Third Wind is another who’s afforded great credit with his fourth-placed effort and considering he came out with his head held high in a race totally dominated by the Irish contingent, he’s worth noting when UK racing finally returns. Kept fresh since landing a qualifier at Wincanton back in December, Hughie Morrison’s inmate was one of the few to make any sort of inroads from the back of the field and it was a performance that strongly lent itself to the notion that he also remains on a very workable mark of 141.
Friday March 13
County Hurdle – Embittered and Buildmeupbuttercup
As we know, it can be an awful long way home for those on the sharp end of a strong pace on the New Course at Cheltenham, so a special mention goes out to the former of the pair highlighted in this viciously-competitive heat.
Always handy, Joseph O’Brien’s gelding tugged his way to the front going well on the approach to two out and although he still held every chance at the last, his early exertions unsurprisingly took effect on the long run to the line and he ended up just about clinging on for third. Just to put in to context his performance, however, it’s worth pointing out that the other pair that jousted for the early lead, Pakens Rock and Le Ligerien both dropped out the back of the TV to finish 20th and 23rd respectively, so the mere fact that he managed to hang tough as long as he did is testimony to his sheer ability. Raised just 2lb for this sterling effort, when the facts suggest he could, and perhaps should, have been pushed up even higher, the six-year-old has plenty of time on his hands to make hay in similar handicaps at a future date.
Buildmeupbuttercup travelled as well as anything going down to the last, but not for the first time she didn’t find as much as anticipated and she ended up just keeping on at the one-pace for fourth. Clearly talented but at the same time a little frustrating, Willie Mullins’ mare, however, has too much ability to ever be considered as a disappointing sort, it’s just a question of connections working out the right tactics to employ in order to get the best out of her in future.
Grand Annual – Chosen Mate and Éclair De Beaufeu
Gordon Elliot enjoyed an unbelievable week at this year’s Festival and his dominance was never more optimised by his one-two in this ultra-competitive handicap chase.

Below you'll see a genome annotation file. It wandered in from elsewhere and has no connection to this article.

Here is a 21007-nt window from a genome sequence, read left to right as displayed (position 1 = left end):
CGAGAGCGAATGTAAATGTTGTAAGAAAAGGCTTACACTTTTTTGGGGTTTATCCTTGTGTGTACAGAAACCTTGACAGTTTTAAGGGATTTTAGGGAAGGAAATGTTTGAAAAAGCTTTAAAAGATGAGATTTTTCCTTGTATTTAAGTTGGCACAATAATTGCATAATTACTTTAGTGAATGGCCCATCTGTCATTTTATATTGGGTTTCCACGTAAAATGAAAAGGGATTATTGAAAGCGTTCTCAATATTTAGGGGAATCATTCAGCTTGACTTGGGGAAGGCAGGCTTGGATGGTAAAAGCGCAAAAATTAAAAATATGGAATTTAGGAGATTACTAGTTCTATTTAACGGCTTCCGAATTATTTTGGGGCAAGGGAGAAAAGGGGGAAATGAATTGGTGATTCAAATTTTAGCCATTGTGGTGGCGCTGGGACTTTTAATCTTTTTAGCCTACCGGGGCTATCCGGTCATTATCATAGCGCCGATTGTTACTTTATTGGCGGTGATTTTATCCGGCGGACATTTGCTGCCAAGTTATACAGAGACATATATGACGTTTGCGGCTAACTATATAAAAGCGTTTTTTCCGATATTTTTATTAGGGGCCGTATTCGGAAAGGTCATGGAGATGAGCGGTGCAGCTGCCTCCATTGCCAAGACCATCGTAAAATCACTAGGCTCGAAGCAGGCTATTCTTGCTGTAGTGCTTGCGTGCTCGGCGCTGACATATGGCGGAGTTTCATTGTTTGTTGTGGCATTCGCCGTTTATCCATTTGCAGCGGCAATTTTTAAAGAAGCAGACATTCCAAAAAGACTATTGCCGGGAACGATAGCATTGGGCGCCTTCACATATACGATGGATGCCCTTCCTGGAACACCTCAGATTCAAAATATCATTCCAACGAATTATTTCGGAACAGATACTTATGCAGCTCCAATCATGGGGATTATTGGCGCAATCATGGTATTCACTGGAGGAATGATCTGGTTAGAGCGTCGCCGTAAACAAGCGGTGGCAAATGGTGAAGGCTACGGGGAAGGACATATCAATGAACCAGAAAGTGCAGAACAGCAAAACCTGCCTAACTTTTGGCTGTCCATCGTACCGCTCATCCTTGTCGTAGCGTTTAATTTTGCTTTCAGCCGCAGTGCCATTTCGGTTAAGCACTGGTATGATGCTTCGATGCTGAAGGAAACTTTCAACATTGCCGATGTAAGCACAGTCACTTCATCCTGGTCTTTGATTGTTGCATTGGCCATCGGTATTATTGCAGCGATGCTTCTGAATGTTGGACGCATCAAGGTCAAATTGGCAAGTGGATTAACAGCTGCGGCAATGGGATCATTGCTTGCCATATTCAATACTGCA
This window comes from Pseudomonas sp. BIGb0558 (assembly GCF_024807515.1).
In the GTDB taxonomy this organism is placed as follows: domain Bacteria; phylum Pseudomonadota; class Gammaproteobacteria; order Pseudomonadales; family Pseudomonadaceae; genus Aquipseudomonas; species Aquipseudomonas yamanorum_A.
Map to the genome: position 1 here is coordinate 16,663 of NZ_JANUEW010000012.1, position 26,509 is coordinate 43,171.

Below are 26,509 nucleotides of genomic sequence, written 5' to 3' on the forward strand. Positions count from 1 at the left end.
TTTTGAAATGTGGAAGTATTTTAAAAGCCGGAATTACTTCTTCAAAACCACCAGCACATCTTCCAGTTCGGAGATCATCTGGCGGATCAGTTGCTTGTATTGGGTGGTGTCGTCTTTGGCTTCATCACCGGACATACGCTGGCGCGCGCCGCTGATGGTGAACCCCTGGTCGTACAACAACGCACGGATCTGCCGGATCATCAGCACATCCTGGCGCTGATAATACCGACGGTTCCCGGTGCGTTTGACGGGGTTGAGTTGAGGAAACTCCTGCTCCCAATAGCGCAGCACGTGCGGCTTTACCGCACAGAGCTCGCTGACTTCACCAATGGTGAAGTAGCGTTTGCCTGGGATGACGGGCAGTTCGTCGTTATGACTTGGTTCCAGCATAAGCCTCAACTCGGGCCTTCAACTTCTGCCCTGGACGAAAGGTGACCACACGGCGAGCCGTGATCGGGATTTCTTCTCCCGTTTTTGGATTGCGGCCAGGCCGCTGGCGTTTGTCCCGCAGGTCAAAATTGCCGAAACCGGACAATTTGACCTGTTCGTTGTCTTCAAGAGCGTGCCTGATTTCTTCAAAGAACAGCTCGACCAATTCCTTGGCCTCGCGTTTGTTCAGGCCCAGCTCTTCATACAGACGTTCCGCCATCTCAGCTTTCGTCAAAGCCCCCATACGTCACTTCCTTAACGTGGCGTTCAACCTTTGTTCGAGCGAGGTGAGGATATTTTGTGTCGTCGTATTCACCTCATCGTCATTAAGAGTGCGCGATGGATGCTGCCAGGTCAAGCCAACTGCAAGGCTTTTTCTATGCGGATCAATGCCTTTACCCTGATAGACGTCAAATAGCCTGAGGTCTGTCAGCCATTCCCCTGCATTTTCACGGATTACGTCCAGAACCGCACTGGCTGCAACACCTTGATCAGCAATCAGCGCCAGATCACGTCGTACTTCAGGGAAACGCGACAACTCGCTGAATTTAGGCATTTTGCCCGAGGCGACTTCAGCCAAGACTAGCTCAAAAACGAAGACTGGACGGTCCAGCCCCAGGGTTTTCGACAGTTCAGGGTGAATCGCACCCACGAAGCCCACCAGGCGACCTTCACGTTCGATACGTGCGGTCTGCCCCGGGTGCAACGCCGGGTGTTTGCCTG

Whether it was rolling-on money in the offices or punters’ just playing up their winnings and going with the Co Meath handler blind, everyone seemed to know what was about to happen prior to this usually tricky-to-solve puzzle and in the end, the seismic gamble was landed in some style by a horse who was difficult to assess in many respects having only had three starts over fences prior to shipping up at the Festival. The way the son of Well Chosen seemingly just jumped into the action travelling like the proverbial mustang two out was the feature of the race, and although he made a proper Horlicks of the last, he had that much in hand it didn’t really matter. Bumped up to a rating of 156 by the assessor subsequently, whether the seven-year-old has what it takes to drag himself out of handicap company and compete at a higher level remains to be seen, but at least he has time on his side, and given his current rate of improvement, it wouldn’t come as the biggest shock in the world if that were to end up being the case.
In any normal year, the runner-up would have ended up a seriously impressive winner in his own right, so you’d have to mark up the Monitor Closely gelding quite significantly on this performance. He too, travelled and jumped throughout the contest like a well-handicapped horse and although he stayed on just as stronger as the winner on the run-in, his momentary lack of a gear change when his stable mate dive-bombed him two out ultimately cost him dear. A consistent and honest type who landed a big pot on his previous start at Leopardstown’s Dublin Festival meeting, the six-year-old is gathering up a body of work which makes for impressive reading, and its shame Aintree’s Grand National meeting has been cancelled as he looked tailor made for the Red Rum Chase around the sharp turns of the Liverpool-based venue. Alternatively, he may be one for the big two-mile handicap at Punchestown if that meeting gets the green light